Present and correct
Christmas is coming, so what do you buy the loved one who has everything? One possibility is the gift card, an electronic version of the traditional gift voucher that has taken the US by storm over the past decade, and is also becoming popular over here. The popularity is odd: this is a gift that combines all the charm of a hideous cardigan, with the can’t-lose flexibility of a rumpled tenner slipped in a Christmas card.
Dismiss my complaints, if you will, as unwarranted generalisations from personal experience. I have had one instance of gift cards as a recipient and one as a giver, and neither was a success.
When my family lived in Washington DC, a lunch guest once bought a gift basket for us that included a $50 gift card for a chain store named Bed, Bath & Beyond. It was awkwardly generous – especially to Bed, Bath & Beyond. My wife and I never did find the shop and spend the cash. And when we gave Borders gift cards to a niece and nephew in the Lake District, we later discovered that the nearest Borders was in Manchester, an hour and a half’s drive away.
This is typical enough. Last year, the research outfit TowerGroup estimated that 10 per cent of spending on gift cards in the US was wasted because the cards expired or were lost without being redeemed. And it gets worse: many cards are redeemed only after being sold on at a loss by the original recipient.
Jennifer Pate Offenberg, an economist who wrote a recent survey of the gift-card market, has taken a look at the resale market on eBay. She concludes that a thriving resale market exists – but the typical seller accepts a 15 per cent loss on the face value of the card, in addition to the cost and hassle of listing on eBay. Rather than give your loved one a £25 gift card, then, why not give them a £20 note and flush the extra fiver down the toilet?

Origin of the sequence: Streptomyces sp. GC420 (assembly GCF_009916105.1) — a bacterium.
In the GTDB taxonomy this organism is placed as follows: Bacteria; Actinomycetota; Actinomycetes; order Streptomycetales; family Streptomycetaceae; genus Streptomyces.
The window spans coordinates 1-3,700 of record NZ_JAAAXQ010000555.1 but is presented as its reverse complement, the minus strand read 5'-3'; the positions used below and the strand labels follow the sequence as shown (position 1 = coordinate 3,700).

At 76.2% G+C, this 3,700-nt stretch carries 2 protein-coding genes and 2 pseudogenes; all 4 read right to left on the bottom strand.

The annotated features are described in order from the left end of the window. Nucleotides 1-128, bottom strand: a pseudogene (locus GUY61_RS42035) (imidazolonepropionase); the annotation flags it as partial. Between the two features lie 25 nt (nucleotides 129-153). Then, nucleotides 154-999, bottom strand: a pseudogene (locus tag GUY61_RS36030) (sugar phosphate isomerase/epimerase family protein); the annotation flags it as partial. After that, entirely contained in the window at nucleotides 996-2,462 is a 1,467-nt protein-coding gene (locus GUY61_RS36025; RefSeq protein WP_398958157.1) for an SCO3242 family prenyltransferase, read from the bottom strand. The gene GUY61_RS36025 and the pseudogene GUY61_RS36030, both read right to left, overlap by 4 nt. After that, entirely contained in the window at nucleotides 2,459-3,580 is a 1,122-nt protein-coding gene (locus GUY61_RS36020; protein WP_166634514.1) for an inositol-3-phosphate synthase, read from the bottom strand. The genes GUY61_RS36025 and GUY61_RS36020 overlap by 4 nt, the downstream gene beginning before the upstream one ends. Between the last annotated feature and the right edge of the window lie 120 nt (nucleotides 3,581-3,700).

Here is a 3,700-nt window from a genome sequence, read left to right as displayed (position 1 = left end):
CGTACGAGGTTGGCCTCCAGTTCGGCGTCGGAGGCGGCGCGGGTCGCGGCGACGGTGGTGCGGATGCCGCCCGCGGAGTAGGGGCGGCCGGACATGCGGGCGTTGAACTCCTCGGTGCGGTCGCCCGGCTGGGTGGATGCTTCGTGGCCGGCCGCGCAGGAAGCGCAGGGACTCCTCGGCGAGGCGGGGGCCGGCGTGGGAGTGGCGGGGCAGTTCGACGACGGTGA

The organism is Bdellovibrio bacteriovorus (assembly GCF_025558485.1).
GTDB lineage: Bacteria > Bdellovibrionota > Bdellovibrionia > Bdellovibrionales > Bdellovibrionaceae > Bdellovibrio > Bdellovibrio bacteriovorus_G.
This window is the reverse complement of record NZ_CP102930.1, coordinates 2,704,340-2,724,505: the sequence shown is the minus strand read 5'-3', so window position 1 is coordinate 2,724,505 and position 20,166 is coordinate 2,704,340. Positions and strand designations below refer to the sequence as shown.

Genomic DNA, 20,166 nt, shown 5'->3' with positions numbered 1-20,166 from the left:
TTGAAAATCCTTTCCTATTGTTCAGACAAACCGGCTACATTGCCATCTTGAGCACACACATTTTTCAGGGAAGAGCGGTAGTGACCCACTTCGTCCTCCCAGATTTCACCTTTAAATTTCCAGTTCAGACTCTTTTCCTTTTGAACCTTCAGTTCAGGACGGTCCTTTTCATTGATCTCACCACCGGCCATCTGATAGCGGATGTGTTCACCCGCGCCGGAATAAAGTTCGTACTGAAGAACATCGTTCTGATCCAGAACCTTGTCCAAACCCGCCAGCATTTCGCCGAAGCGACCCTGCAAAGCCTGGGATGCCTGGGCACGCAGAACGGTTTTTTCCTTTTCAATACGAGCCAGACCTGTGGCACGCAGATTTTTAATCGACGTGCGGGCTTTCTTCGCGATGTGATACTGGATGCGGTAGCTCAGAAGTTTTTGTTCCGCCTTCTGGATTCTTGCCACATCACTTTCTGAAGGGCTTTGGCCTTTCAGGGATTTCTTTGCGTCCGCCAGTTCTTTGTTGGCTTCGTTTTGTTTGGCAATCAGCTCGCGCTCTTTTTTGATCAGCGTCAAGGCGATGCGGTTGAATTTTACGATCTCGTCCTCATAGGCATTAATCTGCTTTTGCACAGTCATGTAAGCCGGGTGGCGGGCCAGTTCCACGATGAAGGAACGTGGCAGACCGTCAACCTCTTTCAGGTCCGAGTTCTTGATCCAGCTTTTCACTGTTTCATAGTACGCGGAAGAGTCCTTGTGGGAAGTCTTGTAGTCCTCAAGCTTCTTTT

Faced with facts like this, one cannot help but recall the economic discipline’s most famous “Bah! Humbug!” result: Joel Waldfogel’s discovery, in 1993, that the typical $50 Christmas gift is valued by the recipient at between $35 and $43. It is this sort of finding, presumably, that accounts for the popularity of gift cards, which according to Offenberg are now the most popular gift in America.
But despite the fact that Waldfogel’s “deadweight loss of Christmas” is dragged out each December like last year’s decorations, it is rarely acknowledged that he explicitly excluded sentimental value from his calculations. The implication of his work is not that Christmas is worthless, but that if you’re careless with your gifts, the sentimental buzz had better be pretty good.
It is not clear why gift cards – which seem to offer a comparable deadweight loss to regular gifts, and surely less sentimental value – have caught on. But if you must buy one, Offenberg has some advice.
She suggests choosing a card from a store at which almost anyone can find an excuse to spend money. Her eBay research found that cards from Office Depot, Wal-Mart and Starbucks were highly valued on the secondary market. It might seem more romantic to proffer a gift card to buy slinky underwear or jewellery, but cards from Victoria’s Secret and Tiffany bombed on eBay, reselling at roughly a 20 per cent discount.
Better still, why not buy a thoughtfully chosen but modest present? If an inexpensive present turns out to be the wrong choice, not much loss. And if you feel you should be spending more money, you can always slip a cheque into the gift wrapping.
First published at ft.com.